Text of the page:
Friday, October 3, 2008

No Assurance in Insurance; Wachovia's Deal is Not a Deal

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Apparently you can't rely on anything that U.S. government officials say, whether it comes from politicians or federal agencies. As is the case for those with severe psychological disturbances, reality has no permanence, but can change from moment to moment. Today's illustration of this 'Washington psychosis' comes from the Democratic leader of the Senate, Harry Reid, and the FDIC, the people who are supposed to be protecting your bank deposits. Reid publicly stated that a major insurance company was about to go under and then later backtracked (apparently the amnesia drugs had kicked in by that time). The FDIC announced on September 29th that Wachovia had been purchased by Citibank and provided detailed terms of the transaction. This morning, Wells Fargo announced that it was taking over Wachovia in an all stock deal. This leads to the immediate question of who paid whom a bigger bribe to make this happen.

Reid's statement was, " We don't have a lot of leeway on time. One of the individuals in the caucus today talked about a major insurance company. A major insurance company -one with a name that everyone knows that's on the verge of going bankrupt". Insurance stocks were already down before this comment because of exposure to AIG, Lehman, and Washington Mutual debt, not to mention derivatives. The selling accelerated after Reid spoke. In a very carefully worded statement (note the italics), a spokesman for Reid later stated, "Senator Reid is not personally aware of any particular company being on the verge of bankruptcy. He has no special knowledge about [a bankruptcy], nor has he talked to any insurance company officials." There were four insurance companies, which might be considered household names, that had double digit sell offs on Thursday - Hartford Financial Services (down 32%), MetLife (down 15%), Prudential (down 11%), and Lowes (down 10%). Both Met Life and Hartford released statements that they were not on the verge of bankruptcy (one wonders why they felt a need to do so).

Below is all the U.S. listed insurance companies with a market cap over one billion that had 10% or greater sell offs on Thursday:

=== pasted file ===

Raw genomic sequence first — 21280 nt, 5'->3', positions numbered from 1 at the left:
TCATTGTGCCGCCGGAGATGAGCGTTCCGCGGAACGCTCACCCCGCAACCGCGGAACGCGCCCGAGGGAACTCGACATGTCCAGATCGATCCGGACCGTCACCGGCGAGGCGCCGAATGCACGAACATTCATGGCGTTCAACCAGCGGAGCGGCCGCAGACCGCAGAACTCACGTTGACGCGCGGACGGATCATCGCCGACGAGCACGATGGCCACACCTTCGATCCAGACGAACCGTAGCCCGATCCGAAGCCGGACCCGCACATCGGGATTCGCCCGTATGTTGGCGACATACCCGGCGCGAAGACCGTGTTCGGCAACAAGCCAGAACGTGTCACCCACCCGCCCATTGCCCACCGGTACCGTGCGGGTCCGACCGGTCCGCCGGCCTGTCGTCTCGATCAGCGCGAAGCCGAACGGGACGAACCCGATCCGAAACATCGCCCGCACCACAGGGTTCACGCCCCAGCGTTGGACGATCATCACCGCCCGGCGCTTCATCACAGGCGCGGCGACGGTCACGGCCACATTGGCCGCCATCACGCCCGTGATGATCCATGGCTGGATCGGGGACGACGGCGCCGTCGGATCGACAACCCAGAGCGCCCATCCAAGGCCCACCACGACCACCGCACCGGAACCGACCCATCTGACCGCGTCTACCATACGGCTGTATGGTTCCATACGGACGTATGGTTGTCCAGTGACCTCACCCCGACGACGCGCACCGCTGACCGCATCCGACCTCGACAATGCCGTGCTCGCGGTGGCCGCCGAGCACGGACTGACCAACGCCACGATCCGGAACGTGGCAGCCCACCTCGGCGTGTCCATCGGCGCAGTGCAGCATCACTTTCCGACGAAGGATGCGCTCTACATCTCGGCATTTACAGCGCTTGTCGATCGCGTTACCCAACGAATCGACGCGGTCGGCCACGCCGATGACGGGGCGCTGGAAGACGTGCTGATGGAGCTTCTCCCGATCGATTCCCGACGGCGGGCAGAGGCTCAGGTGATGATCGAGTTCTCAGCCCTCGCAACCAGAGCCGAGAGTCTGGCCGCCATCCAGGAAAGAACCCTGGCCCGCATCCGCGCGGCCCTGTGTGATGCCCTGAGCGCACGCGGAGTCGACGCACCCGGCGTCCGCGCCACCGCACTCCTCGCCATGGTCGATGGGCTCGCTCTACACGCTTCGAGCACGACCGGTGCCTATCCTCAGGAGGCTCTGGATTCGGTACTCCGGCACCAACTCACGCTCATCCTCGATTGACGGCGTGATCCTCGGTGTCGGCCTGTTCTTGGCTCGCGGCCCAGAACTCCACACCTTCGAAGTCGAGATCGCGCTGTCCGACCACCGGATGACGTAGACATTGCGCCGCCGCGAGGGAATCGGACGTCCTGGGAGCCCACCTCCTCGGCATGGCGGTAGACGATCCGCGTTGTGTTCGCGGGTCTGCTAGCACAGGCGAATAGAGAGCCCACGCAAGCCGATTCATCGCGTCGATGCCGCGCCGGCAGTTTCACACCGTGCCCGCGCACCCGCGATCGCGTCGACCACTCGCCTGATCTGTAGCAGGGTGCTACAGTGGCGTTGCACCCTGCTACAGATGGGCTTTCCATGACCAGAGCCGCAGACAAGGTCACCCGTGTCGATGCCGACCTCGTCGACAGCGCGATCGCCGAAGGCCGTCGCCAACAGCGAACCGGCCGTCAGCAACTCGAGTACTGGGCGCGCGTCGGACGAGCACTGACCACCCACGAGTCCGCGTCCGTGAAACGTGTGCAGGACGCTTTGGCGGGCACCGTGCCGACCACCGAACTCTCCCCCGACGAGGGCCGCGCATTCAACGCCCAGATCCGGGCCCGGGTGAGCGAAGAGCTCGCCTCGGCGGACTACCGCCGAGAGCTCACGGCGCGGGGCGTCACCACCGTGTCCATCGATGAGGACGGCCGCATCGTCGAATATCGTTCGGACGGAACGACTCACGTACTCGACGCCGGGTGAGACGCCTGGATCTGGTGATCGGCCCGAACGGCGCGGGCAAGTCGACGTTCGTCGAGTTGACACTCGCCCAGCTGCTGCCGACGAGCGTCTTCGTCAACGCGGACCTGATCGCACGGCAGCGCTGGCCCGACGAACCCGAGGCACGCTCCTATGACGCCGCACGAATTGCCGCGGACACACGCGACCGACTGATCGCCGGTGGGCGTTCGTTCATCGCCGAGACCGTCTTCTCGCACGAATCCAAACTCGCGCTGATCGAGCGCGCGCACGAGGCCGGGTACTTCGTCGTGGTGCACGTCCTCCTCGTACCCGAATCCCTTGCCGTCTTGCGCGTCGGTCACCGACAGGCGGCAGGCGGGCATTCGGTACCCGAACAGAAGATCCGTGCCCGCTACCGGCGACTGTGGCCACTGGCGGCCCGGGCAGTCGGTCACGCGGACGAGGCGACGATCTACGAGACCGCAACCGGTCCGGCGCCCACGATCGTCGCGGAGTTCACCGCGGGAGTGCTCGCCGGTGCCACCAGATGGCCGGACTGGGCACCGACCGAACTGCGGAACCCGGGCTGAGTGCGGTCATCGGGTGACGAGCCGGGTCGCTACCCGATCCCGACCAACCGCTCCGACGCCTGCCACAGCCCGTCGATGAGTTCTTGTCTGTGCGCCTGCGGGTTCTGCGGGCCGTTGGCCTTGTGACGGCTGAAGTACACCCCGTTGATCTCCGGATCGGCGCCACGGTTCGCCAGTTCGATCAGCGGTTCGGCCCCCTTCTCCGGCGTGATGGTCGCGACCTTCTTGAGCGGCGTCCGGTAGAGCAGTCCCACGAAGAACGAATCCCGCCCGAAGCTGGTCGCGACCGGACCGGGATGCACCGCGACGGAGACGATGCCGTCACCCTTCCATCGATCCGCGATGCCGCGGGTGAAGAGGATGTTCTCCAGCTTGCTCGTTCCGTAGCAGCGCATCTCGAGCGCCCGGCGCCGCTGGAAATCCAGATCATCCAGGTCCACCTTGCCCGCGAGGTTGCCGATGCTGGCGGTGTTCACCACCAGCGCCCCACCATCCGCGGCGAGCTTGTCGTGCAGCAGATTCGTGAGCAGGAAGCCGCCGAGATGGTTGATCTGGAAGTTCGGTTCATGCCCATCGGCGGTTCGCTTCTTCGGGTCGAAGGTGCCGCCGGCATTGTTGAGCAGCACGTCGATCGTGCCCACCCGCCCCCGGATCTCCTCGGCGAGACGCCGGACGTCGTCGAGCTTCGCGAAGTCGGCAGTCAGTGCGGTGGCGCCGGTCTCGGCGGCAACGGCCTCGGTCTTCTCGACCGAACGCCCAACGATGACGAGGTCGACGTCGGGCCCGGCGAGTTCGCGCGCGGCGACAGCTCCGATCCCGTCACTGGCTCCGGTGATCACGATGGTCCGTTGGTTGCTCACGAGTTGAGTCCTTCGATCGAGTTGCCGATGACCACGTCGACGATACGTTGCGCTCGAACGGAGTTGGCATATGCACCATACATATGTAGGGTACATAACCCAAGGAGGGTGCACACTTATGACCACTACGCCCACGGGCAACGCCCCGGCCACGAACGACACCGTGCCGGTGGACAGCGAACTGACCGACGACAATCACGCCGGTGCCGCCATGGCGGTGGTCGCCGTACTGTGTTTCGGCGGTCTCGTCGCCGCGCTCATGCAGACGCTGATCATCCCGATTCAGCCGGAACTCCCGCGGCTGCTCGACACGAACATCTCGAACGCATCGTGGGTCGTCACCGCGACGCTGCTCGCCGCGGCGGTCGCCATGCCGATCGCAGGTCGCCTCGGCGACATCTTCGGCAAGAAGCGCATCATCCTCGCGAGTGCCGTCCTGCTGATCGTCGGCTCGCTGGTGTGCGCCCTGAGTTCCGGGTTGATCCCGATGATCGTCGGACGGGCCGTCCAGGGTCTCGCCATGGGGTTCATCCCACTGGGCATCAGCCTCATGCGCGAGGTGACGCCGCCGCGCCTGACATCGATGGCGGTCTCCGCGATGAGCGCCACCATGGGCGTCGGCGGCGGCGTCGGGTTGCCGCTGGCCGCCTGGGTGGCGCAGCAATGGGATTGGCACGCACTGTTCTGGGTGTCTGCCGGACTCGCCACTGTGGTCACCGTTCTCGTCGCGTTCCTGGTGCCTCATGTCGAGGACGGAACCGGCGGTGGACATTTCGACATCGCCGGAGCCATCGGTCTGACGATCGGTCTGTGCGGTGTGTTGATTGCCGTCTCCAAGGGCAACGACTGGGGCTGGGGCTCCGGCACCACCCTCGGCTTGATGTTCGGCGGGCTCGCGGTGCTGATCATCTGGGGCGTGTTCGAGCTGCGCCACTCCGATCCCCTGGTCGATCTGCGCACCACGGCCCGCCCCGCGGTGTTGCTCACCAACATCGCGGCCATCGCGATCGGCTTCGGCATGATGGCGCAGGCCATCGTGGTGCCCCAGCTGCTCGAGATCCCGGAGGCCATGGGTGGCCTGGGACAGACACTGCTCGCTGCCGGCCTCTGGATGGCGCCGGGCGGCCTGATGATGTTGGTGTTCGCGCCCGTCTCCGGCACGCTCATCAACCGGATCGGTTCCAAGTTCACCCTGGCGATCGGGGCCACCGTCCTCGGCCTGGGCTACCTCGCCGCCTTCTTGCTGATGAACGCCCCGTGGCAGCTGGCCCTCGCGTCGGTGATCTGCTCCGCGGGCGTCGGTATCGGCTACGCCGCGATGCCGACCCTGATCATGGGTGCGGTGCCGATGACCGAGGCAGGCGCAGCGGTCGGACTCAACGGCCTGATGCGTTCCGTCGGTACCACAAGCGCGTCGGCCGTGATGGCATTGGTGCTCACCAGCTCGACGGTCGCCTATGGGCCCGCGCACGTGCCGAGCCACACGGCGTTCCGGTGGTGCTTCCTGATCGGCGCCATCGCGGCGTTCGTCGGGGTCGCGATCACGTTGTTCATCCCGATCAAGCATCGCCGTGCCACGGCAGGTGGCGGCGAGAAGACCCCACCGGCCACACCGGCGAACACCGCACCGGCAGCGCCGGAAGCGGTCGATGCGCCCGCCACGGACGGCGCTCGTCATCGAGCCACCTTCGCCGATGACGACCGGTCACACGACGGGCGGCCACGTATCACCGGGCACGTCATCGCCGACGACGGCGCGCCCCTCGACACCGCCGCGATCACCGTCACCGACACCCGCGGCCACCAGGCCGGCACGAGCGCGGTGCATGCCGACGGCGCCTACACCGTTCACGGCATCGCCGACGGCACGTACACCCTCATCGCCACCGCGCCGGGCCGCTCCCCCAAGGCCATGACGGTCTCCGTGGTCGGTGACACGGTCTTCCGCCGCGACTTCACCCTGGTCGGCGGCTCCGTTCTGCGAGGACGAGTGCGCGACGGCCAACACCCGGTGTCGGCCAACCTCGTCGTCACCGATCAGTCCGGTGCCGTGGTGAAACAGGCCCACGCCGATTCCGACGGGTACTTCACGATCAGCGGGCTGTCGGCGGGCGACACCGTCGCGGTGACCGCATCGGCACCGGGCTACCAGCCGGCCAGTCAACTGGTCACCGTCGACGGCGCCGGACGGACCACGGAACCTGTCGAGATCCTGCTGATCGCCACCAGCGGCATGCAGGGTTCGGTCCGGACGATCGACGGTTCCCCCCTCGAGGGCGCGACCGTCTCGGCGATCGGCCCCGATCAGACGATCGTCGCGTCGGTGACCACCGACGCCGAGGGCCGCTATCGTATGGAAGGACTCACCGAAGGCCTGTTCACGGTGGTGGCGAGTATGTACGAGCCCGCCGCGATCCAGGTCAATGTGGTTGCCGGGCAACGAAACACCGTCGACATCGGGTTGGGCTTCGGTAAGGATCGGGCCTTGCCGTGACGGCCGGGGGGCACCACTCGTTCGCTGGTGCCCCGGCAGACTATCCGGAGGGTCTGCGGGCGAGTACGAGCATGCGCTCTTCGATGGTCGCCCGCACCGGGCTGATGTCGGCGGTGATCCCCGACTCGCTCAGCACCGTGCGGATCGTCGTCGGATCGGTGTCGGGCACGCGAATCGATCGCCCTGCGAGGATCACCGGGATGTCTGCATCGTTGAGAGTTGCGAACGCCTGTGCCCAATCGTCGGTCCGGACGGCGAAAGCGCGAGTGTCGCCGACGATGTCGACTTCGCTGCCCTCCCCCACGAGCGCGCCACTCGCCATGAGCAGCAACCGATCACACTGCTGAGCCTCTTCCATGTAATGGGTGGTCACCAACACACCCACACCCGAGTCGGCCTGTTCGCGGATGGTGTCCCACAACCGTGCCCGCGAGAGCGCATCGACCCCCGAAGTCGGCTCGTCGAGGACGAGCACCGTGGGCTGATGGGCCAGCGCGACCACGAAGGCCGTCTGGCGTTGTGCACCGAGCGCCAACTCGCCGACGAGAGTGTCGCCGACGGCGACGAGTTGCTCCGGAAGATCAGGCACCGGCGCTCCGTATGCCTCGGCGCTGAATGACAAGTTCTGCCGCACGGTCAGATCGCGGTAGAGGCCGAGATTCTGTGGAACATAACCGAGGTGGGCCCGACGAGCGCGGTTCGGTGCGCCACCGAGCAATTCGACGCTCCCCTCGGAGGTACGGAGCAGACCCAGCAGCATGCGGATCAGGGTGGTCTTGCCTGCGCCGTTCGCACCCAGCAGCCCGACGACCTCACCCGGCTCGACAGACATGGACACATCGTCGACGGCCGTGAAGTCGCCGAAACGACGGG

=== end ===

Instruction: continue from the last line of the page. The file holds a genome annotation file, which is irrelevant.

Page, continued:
Hartford Financial Services (HIG) - down 32%
Principal Financial Group (PFG) - down 16%
MetLife (MET)- down 15%
AXA (AXA) - down 12%
State Auto Financial Corp (STFC) - down 12%
Delphi Financial Corp (DFG) - down 12%
Prudential Financial (PRU) - down 11%
Unitrin (UTR) - down 11%
Everest Real Estate Group (RE) - down 11%
Loews (L) - down 10%
Cincinnati Financial Corp (CINF) - down 10%

The Reid insurance bankruptcy comments were just a moment of truth accidentally slipping out. The takeover of Wachovia by Wells Fargo after there was a done deal with Citibank is far more serious however. This represents a fracturing of the capitalist system in the U.S. Such niceties as contract and property rights no longer seem to be necessary, as indeed is the case in backward, undeveloped economies (which remain backward and undeveloped because these underpinnings for successfully doing business are missing). Of course, things may not actually that bad. This could merely be a case of the FDIC publishing completely false information about its activities and what is going on in the banking system. Well, that's certainly a reassuring thought.

NEXT: The House Caves in, but it's the Market that Collapses

Daryl Montgomery
Organizer, New York Investing meetup

This posting is editorial opinion. Like all other postings for this blog, there is no intention to endorse the purchase or sale of any security.

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